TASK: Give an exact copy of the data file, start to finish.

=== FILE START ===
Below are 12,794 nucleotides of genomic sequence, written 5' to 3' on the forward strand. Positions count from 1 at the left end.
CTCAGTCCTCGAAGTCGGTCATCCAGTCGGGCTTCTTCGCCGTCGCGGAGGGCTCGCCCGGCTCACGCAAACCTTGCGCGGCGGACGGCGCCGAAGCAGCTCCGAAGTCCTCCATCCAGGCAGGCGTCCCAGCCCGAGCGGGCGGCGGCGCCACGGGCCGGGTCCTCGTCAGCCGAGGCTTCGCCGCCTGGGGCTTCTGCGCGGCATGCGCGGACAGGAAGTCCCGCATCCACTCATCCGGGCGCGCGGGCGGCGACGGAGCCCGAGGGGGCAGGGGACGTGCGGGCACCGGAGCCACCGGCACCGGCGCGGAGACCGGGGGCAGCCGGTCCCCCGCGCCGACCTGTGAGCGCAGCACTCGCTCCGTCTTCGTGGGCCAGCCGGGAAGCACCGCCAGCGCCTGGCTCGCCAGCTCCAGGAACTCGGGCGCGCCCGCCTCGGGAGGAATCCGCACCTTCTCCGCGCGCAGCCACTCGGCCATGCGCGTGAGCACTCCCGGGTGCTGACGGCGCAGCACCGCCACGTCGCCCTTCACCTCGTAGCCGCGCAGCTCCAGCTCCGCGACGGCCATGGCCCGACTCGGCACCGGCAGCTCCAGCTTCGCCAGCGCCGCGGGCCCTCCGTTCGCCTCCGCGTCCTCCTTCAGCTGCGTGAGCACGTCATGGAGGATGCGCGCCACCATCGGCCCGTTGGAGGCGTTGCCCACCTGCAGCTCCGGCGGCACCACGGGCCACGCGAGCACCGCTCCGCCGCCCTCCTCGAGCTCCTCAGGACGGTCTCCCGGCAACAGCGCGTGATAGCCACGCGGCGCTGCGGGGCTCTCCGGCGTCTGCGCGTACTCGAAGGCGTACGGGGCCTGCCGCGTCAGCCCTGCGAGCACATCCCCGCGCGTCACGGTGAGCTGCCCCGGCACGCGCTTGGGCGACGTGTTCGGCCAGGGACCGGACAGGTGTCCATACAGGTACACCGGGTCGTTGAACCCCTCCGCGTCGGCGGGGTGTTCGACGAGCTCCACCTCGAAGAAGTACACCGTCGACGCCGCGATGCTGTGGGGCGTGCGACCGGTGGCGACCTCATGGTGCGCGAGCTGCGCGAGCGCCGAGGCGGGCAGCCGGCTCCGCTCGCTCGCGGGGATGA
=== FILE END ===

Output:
Below are 12,794 nucleotides of genomic sequence, written 5' to 3' on the forward strand. Positions count from 1 at the left end.
CTCAGTCCTCGAAGTCGGTCATCCAGTCGGGCTTCTTCGCCGTCGCGGAGGGCTCGCCCGGCTCACGCAAACCTTGCGCGGCGGACGGCGCCGAAGCAGCTCCGAAGTCCTCCATCCAGGCAGGCGTCCCAGCCCGAGCGGGCGGCGGCGCCACGGGCCGGGTCCTCGTCAGCCGAGGCTTCGCCGCCTGGGGCTTCTGCGCGGCATGCGCGGACAGGAAGTCCCGCATCCACTCATCCGGGCGCGCGGGCGGCGACGGAGCCCGAGGGGGCAGGGGACGTGCGGGCACCGGAGCCACCGGCACCGGCGCGGAGACCGGGGGCAGCCGGTCCCCCGCGCCGACCTGTGAGCGCAGCACTCGCTCCGTCTTCGTGGGCCAGCCGGGAAGCACCGCCAGCGCCTGGCTCGCCAGCTCCAGGAACTCGGGCGCGCCCGCCTCGGGAGGAATCCGCACCTTCTCCGCGCGCAGCCACTCGGCCATGCGCGTGAGCACTCCCGGGTGCTGACGGCGCAGCACCGCCACGTCGCCCTTCACCTCGTAGCCGCGCAGCTCCAGCTCCGCGACGGCCATGGCCCGACTCGGCACCGGCAGCTCCAGCTTCGCCAGCGCCGCGGGCCCTCCGTTCGCCTCCGCGTCCTCCTTCAGCTGCGTGAGCACGTCATGGAGGATGCGCGCCACCATCGGCCCGTTGGAGGCGTTGCCCACCTGCAGCTCCGGCGGCACCACGGGCCACGCGAGCACCGCTCCGCCGCCCTCCTCGAGCTCCTCAGGACGGTCTCCCGGCAACAGCGCGTGATAGCCACGCGGCGCTGCGGGGCTCTCCGGCGTCTGCGCGTACTCGAAGGCGTACGGGGCCTGCCGCGTCAGCCCTGCGAGCACATCCCCGCGCGTCACGGTGAGCTGCCCCGGCACGCGCTTGGGCGACGTGTTCGGCCAGGGACCGGACAGGTGTCCATACAGGTACACCGGGTCGTTGAACCCCTCCGCGTCGGCGGGGTGTTCGACGAGCTCCACCTCGAAGAAGTACACCGTCGACGCCGCGATGCTGTGGGGCGTGCGACCGGTGGCGACCTCATGGTGCGCGAGCTGCGCGAGCGCCGAGGCGGGCAGCCGGCTCCGCTCGCTCGCGGGGATGA